Upon launching the showroom of the Ancient Al-Jawf kingdoms Monuments, Al-Iryani stresses "the antiques prove that Yemen civilization dates back to 2000 BC"
At the opening of a Sana'a National Museum-based showroom of the monuments of the ancient kingdoms of Al-Jawf, which was funded and supervised by the Social Fund for Development and UNESCO, the Political Advisor to the President, Dr. Abdul-Karim Al-Iriani praised the this achievement and added, "The contents of this room has undoubtedly proved that Yemen civilization dates back to 2000 BC, and that the displayed antiquities are very important proving that our civilization was as ancient and advanced as those civilizations of Mesopotamia and the Nile Valley, and that the Yemeni people has an ancient history and does not date back to the 7th century BC as widely circulated."
The ceremony was attended by the Presidential Adviser for Antiquities Dr. Yusuf Abdullah, Minister of Culture Dr. Mohammed Abubaker Al-Maflahi, the Chairman of the National Documentation Center Qadi Ali Abu-Arijal, Governor of Al-Jawf Hussein Hazeb and Undersecretary of the Ministry of Tourism Mutahar Taqi, and a number of officials, ambassadors and members of the diplomatic corps in Sana'a. Mr. Al-Iriani warned of the underway operations of sabotage, destruction and smuggling of antiquities in Al-Jawf, Marib, Bayhan and other areas that are prone to a lot of devastation that damage the history of Yemen.
The Iryani indicated to the economic and cultural impacts of neglicting antiquities, adding "our monuments are being destroyed and looted and sold in the markets of Europe, if not dozens, hundreds, and most of them come from archaeological sites in Al Jawf, Marib and Bayhan, Asilan. And I hope this initiative of Social Fund comes as a driving force for all of us to work to protect the national monuments and to excavate and search for them in order to display them to the public and the whole world.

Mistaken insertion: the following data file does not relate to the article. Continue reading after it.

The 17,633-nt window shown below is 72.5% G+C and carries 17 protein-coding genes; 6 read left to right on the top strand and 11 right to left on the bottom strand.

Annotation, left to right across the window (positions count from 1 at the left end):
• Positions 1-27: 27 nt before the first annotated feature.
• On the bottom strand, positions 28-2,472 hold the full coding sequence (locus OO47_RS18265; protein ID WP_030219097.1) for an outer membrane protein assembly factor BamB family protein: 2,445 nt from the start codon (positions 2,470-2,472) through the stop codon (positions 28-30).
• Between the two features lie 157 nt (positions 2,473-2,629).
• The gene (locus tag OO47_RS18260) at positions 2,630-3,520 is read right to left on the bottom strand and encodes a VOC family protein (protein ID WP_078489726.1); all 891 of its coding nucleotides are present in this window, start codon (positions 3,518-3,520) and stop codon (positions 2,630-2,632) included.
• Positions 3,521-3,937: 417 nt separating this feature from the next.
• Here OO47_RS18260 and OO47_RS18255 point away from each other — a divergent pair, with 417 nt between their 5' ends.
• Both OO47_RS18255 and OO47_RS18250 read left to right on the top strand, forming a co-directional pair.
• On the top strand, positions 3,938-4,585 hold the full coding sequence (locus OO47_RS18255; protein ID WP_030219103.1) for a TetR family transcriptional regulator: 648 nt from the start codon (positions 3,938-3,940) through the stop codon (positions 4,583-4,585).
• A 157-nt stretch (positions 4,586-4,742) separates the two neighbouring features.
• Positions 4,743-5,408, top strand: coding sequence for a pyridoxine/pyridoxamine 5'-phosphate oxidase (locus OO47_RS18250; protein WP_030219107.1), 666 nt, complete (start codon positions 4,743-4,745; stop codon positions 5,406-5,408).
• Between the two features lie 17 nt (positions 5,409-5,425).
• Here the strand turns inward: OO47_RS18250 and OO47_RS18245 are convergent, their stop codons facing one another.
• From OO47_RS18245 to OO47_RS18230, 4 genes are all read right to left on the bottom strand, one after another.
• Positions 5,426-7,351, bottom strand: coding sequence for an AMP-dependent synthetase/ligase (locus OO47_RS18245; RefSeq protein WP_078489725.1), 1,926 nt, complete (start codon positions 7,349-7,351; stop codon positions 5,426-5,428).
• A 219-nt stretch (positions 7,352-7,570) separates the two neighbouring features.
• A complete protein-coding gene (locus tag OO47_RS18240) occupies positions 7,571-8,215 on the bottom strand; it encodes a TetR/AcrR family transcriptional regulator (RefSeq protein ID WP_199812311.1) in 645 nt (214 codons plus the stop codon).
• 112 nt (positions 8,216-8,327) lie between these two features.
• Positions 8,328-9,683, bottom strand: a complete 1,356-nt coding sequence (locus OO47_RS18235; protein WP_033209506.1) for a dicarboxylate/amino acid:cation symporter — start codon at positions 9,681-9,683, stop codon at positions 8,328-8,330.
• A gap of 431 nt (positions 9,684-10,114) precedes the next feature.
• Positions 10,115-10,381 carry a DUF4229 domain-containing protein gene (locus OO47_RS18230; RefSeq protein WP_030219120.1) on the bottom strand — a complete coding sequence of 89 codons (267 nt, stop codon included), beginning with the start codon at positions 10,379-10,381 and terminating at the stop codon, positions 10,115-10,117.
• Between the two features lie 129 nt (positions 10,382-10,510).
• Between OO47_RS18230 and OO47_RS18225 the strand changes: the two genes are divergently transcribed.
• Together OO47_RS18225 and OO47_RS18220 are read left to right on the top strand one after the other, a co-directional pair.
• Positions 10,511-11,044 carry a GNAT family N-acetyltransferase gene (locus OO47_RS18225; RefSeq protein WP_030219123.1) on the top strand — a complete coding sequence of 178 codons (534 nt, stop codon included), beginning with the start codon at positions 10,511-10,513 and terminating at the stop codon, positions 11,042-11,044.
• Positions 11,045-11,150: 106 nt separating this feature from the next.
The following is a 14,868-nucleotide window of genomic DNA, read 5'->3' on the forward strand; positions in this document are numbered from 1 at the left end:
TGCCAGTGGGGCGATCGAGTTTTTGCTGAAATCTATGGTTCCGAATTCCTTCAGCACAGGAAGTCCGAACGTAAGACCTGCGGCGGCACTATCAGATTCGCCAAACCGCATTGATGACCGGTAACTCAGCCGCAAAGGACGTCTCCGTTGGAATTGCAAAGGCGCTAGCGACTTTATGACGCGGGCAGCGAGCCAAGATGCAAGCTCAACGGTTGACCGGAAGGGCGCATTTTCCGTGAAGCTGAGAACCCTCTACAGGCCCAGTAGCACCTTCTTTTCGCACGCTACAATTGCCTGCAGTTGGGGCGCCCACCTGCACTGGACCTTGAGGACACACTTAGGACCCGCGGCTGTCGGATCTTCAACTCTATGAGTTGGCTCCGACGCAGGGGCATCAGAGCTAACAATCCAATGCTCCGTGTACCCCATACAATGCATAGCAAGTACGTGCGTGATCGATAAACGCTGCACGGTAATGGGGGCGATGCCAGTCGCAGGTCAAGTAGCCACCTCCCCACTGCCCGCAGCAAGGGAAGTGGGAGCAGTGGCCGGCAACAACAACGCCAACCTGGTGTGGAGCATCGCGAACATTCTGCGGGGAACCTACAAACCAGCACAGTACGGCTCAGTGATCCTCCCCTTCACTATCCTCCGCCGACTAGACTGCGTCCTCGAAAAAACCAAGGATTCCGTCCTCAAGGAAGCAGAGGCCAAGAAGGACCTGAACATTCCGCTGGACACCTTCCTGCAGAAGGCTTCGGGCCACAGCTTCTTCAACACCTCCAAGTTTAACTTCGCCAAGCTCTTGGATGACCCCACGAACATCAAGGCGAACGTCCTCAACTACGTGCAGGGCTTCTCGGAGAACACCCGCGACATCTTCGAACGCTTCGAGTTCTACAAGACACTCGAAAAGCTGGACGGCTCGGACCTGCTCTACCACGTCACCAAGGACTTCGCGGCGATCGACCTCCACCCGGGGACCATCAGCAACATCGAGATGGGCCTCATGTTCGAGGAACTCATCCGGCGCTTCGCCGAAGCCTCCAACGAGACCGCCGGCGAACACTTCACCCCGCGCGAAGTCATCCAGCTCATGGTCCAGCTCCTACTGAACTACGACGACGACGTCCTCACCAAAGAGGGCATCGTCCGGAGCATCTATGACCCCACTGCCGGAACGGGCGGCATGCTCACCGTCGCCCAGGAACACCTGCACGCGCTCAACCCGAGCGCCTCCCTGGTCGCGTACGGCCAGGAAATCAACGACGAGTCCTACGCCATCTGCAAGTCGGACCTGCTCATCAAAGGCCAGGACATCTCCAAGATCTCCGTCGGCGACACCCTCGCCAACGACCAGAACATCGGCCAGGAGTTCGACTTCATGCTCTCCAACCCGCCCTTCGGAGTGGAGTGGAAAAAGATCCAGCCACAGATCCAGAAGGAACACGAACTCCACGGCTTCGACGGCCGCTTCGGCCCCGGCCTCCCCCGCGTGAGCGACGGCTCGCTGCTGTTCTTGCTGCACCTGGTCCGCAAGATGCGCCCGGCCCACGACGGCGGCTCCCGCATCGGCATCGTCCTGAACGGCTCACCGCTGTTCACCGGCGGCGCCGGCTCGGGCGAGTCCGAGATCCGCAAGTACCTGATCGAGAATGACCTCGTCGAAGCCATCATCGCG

For his part, the Secretary General of the National Museum in Sana'a Abdul Aziz Jindari stated that this project was the fruit of intensive joint efforts between UNESCO and the Social Fund for Development and implemented by the technical team of the National Museum, that began in 2004 with a prompt response by the SFD.
The project began by registering, documenting, restoring and maintaining the subject antiquities and issuing three technical catalogs that included more than 500 pieces of antiquities with a relevant simplified study in Arabic, French and English. The final stage was equipping the showroom that now become hosting a group of the most beautiful and rarest monuments such as the throne of King Alam Hilal Wegeh, who lived in the mid-eighth century BC and the other inscriptions written in Almathabi language (referring to Wadi Mathab that passes Al-Jawf) and other monuments. The project also included data entry for 3600 monuments in the database as well as the set up of a website for them in the Cairo-based UNESCO Regional Office.
The showroom includes a collection of monuments and statues made of terracotta and a range of pottery and a bronze and wooden tombstones and pieces of stone of the offering tables and slaughter tables as well as columns of a major temple in Al-jawf that is considered a significant discovery.